The US$180 million loan will be used to help the Chongqing Municipal Government to address these infrastructure deficiencies. The project has five broad components: (i) improving water supply by enhancing water treatment and expanding network to cover more areas and small towns; (ii) providing flood protection embankments; (iii) constructing and improving roads; (iv) improving environmental sanitation facilities including public toilets in the main city; and (v) providing institutional strengthening and technical assistance to help improve quality of design and implementation, and strengthen the finances and operations of involved agencies and local governments.
The Project is built on the successful cooperation between the World Bank and Chongqing Municipality in the past years. Previous Bank-supported projects include the Chongqing Urban Environment Project (CUEP) which is contributing to reducing serious wastewater and solid waste management problems in the Municipality.
"The World Bank is pleased to be a partner with Chongqing Municipality in accelerating economic development and improving living conditions for less-well-off residents in the lagging regions of the municipality" said Mr. Tom Zearley, World Bank Task Manager for the Chongqing Small Cities Infrastructure Development Project. "This project has several innovative features including the adoption of a regional water supply approach to address the needs of a number of small towns in water-scarce areas. It is expected to serve as a model for small town infrastructure development in other parts of the country as well."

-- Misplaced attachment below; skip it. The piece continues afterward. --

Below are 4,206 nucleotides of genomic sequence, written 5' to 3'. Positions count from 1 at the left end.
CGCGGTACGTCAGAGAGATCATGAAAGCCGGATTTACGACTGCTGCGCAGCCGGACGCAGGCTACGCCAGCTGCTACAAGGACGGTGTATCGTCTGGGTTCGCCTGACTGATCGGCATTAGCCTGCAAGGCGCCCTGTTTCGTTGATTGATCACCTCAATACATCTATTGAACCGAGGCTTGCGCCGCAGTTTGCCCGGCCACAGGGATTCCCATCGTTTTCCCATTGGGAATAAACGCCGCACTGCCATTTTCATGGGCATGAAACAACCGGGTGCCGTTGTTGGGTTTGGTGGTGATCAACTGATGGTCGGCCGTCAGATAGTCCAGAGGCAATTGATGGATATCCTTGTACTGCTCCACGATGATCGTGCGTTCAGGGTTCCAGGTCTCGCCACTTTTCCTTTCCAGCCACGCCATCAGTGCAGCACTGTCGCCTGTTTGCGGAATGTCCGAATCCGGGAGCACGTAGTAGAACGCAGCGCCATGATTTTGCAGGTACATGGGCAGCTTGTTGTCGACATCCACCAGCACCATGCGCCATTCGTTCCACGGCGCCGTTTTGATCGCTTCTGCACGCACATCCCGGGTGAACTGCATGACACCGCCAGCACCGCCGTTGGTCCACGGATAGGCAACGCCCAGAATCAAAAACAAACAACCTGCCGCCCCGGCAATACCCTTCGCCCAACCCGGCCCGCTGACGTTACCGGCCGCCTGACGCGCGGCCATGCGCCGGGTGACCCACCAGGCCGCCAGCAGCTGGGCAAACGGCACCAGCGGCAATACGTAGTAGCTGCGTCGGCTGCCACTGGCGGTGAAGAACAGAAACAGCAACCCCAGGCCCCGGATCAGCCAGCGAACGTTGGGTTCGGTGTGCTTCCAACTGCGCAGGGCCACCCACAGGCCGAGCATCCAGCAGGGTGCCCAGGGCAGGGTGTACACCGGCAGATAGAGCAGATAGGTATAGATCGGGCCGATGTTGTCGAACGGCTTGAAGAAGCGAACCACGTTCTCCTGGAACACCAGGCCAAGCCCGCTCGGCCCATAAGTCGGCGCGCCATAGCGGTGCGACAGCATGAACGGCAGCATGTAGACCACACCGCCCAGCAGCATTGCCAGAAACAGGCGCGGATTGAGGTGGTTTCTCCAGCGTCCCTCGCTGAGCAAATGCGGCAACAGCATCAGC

The Project has also benefited from support by the Government of France, which financed experts to help prepare the project.
Poor Rural Communities Development Project
Although China's achievements in poverty reduction are widely recognized, the decline in poverty has been uneven over time, across locality, and between social groups. The rural poor are heavily concentrated in natural resources deficient mountainous areas of the central and western provinces.